Floods, hurricanes, storm surges. Does Louisiana need to add tsunami to its list of threats?

A false alert was sent Tuesday to some mobile phone owners advising of a potential tsunami in the Gulf of Mexico, East Coast and Caribbean. When the news media picked up on the mistake, it was the first time some in Louisiana had ever heard about a tsunami threat here.

The Gulf of Mexico was added to the U.S. Tsunami Warning System in 2005. But one expert said the probability that the Louisiana coast will be hit by a tsunami is very low.

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"I think in our short life span we will never see one" in the Gulf of Mexico, Juan Horrillo, associate professor at Texas A&M University at Galveston's Ocean Engineering Department, said in an email.

Scientists like Horrillo have studied evidence of massive ancient landslides in the Gulf of Mexico. With the Mississippi River continuing to empty sediment into the Gulf, he said, "a massive underwater landslide in the GOM is considered a potential hazard, although the probability of such an event is very low!"

Such an event, he said, would probably happen once very 5,000 years.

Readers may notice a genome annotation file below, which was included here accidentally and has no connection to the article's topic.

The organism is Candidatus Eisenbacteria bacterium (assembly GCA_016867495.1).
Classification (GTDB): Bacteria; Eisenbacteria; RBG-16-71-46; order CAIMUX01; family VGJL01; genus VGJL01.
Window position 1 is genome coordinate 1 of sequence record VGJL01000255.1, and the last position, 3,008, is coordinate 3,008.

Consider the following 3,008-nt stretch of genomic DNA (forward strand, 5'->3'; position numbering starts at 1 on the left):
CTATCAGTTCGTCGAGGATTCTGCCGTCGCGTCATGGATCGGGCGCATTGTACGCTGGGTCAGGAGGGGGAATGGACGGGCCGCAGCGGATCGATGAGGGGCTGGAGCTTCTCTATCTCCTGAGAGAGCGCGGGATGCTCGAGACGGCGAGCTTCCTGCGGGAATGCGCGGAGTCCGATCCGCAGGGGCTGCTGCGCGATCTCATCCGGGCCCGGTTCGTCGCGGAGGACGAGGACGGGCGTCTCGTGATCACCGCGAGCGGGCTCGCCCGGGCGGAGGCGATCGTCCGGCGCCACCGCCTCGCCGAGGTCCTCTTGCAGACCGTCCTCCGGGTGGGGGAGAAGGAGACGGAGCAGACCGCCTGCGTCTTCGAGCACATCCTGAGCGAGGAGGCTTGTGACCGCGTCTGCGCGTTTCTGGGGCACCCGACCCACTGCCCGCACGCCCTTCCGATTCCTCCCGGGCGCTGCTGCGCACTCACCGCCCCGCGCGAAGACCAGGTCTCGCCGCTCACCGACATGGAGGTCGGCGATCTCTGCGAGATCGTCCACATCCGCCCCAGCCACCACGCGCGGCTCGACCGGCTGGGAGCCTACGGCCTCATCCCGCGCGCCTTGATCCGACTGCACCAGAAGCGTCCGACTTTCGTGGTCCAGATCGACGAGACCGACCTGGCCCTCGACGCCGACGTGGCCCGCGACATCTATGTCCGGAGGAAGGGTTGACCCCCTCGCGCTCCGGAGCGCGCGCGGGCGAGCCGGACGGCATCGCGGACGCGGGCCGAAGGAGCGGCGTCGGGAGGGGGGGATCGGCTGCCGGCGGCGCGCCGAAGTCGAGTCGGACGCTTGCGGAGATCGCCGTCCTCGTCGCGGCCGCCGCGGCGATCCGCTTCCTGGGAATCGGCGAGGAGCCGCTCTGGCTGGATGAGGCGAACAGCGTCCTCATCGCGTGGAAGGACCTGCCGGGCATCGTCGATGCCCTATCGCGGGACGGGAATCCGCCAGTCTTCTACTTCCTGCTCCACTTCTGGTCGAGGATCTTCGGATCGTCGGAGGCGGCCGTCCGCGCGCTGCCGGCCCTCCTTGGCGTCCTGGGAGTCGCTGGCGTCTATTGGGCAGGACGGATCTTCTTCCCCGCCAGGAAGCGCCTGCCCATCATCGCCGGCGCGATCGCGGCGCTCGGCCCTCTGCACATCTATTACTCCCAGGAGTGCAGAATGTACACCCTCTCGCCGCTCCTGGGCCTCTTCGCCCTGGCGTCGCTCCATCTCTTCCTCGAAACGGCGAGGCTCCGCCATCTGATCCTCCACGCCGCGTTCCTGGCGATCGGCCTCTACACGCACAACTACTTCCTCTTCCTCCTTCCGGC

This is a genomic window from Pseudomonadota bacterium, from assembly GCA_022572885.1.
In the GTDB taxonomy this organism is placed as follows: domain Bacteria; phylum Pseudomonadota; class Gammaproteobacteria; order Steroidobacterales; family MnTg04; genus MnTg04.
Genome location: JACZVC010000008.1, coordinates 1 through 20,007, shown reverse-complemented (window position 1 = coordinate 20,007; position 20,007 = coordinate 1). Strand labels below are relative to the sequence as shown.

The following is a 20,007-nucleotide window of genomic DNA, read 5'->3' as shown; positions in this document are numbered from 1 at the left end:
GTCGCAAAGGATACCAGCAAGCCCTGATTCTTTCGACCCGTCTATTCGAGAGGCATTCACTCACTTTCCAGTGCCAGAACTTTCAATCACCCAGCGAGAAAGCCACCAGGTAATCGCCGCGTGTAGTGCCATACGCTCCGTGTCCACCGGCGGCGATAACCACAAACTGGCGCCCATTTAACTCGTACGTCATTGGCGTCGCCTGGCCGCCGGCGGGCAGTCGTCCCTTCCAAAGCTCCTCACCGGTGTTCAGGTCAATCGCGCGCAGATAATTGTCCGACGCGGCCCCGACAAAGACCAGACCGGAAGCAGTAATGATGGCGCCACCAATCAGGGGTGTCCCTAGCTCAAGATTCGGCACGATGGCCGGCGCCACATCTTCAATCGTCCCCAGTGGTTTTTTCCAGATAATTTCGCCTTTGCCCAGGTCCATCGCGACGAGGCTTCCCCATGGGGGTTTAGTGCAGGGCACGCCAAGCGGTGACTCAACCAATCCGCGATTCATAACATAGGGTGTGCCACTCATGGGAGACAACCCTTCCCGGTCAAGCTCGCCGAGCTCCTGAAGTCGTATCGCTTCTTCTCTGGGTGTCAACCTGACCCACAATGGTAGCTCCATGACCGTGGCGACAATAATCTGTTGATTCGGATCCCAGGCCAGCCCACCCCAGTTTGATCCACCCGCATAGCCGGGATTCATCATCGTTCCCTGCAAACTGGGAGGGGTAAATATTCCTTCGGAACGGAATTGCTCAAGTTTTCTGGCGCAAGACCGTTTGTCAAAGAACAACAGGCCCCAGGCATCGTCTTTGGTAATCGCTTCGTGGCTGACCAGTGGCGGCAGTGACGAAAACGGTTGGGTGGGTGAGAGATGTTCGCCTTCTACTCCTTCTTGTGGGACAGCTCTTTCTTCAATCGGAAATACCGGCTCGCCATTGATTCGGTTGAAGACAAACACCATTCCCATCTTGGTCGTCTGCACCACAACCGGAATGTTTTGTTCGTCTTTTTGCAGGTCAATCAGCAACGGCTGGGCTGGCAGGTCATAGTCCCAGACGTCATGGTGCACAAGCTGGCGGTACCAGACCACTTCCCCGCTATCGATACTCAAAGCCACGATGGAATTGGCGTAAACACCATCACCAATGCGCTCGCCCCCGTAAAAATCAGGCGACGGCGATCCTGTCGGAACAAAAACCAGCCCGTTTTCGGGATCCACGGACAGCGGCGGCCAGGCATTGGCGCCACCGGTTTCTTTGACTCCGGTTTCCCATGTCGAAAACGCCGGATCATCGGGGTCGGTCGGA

Studies by Horrillo and others at the Tsunami Research Group and elsewhere show massive underwater landslides have the potential to cause flooding in coastal communities, similar to severe storm surge flooding, he said. But researchers think such a landslide needs to be triggered by an earthquake measuring about 7 on the Richter scale.

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"Fortunately," he said, "in the GOM, earthquakes of this order are rare ... but we are not exempt."

New Orleans, Horrillo said, is probably safe because it is inland and surrounded by very shallow water. Grand Isle is probably the most vulnerable community along the Louisiana coast because it faces the Gulf, he said.

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